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Health care inaccessibility plays role in Arab Spring

Enis Baris, who works for the World Bank, spoke Wednesday  in Trent Hall about the health implications of the Arab Spring.
Enis Baris, who works for the World Bank, spoke Wednesday in Trent Hall about the health implications of the Arab Spring.

For people living in the Middle East and North Africa, the current health system holds political ramifications.

In a lecture Wednesday, Dr. Enis Baris, health sector manager for the Human Development Department for the Middle East and North Africa at the World Bank, focused on how frustrations with the lack of health care accessibility in the Middle East was a contributing factor to the Arab Spring—the revolutionary events that swept through the region starting December 2010. Baris emphasized that marginal improvement have been seen in health care since the Arab Spring because more people in the region are taking initiative in improving the health care system.

“Arab people [are frustrated] with their health care systems, corruption, inequalities in health, financial barriers... people in the education and health sector,” Baris said. “There are some key words—if you do a discourse analysis of what they say, they are pretty much fed up.”

Delving more specifically into health care concerns, Baris noted that huge socioeconomic discrepancies within the region contribute to poor health. For example, Egypt has both the highest occurrence of child malnutrition and one of the highest rates of obesity, adding that the wealthiness of an area is one factor in this disparity.

The World Bank is currently trying to address this issue by finding ways to improve the health of adolescents.

“We are looking at how to take the youth and keep the youth healthy and productive... in order to avoid the issues with long term non-communicable disease,” he said.

Baris went on to say how health care and education were the major concerns for Arabs, with 54 percent of people interviewed in Egypt claiming that it was a pressing issue they wish the government would address.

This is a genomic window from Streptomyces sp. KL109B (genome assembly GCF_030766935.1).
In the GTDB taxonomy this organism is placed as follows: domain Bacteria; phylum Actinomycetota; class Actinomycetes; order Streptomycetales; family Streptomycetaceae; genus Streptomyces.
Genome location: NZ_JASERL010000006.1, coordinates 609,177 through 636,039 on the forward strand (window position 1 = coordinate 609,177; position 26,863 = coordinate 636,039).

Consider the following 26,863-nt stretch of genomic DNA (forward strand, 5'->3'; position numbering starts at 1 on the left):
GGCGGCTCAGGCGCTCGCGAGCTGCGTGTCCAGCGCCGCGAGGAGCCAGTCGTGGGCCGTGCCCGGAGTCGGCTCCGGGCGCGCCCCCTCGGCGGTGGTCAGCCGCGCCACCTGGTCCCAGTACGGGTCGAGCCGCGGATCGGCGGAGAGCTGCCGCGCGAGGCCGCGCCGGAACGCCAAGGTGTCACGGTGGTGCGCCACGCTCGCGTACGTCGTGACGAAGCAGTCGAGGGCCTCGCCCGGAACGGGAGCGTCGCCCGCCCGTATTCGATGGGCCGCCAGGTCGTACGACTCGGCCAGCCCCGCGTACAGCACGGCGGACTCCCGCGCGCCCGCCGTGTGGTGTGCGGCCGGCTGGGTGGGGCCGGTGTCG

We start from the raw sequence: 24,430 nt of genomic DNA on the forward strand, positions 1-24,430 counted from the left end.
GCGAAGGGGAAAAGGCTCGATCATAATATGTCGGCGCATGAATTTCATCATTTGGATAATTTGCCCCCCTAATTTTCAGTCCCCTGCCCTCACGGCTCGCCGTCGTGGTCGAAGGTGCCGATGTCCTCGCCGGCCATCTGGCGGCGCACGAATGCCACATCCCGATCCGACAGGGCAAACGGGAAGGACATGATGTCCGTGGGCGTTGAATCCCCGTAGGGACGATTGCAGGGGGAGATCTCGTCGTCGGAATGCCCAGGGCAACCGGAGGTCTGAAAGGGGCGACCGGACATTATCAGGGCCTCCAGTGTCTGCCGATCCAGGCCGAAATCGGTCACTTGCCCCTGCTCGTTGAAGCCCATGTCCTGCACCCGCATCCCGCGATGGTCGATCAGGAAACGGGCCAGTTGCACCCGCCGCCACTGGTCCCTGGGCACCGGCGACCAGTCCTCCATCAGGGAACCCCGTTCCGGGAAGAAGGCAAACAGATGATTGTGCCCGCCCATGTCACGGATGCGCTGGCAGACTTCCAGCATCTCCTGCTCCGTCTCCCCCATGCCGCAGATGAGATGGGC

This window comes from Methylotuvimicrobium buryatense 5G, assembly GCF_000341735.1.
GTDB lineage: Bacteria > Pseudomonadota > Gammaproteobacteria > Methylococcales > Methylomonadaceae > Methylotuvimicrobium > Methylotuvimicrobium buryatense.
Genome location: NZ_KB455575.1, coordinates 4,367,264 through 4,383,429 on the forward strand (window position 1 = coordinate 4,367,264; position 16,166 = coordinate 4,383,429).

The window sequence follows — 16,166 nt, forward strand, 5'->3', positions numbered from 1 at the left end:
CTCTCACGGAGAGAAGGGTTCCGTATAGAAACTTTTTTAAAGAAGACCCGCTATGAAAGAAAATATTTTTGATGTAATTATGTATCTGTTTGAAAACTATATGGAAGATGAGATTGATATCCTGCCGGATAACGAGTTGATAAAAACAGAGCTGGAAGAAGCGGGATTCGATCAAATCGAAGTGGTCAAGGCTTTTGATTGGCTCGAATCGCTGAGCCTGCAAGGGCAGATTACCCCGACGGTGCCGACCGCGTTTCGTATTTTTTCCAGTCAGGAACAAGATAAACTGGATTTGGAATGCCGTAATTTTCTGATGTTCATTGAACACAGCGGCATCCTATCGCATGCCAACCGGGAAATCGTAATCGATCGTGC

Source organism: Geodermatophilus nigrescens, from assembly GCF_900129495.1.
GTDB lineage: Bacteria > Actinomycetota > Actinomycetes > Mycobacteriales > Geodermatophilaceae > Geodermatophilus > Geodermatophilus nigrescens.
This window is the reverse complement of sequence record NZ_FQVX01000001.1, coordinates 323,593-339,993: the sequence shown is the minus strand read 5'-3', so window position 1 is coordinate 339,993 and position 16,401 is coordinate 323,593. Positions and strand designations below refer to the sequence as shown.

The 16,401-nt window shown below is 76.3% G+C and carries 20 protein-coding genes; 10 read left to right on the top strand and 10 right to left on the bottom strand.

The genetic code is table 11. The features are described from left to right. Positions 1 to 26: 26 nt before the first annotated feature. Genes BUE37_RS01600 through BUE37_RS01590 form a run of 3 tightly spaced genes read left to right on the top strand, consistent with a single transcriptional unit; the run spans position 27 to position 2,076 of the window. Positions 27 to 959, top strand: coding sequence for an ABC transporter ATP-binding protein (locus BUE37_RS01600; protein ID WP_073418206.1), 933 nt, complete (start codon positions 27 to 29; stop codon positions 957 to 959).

Corruption in the government, however, has prevented these issues from being addressed. Political corruption, patronage and nepotism are among the factors that perpetuate the issues in the region, Baris said. He noted, however, that there is hope for improvement.

“The World Bank is taking initiative,” Baris said. “[There is] a $75 million project which aims at improving the institutional capacity, which is responsible for buying health services for the white collared and blue collared average person in Egypt.”

Students who attended the session commented on Baris’ ability to break down how health is influenced by political issues in the area.

Freshman Mousa Alshanteer—who also writes a column for The Chronicle—commended Baris’ presentation on the various health standards in the region, whereas Freshman Julia Mikhailova was struck by the health disparities within a single country.

“I was most interested in that they had such high levels of female obesity contrasted with such high levels of malnutrition,” she said.

Despite issues prevalent within the area, Arabs taking initiative have allowed for the possibility of future improvement.

“Local people are more expressive,” Baris said. “People are expressing openly what they think of health services, and the governments are paying attention to what the people want.”


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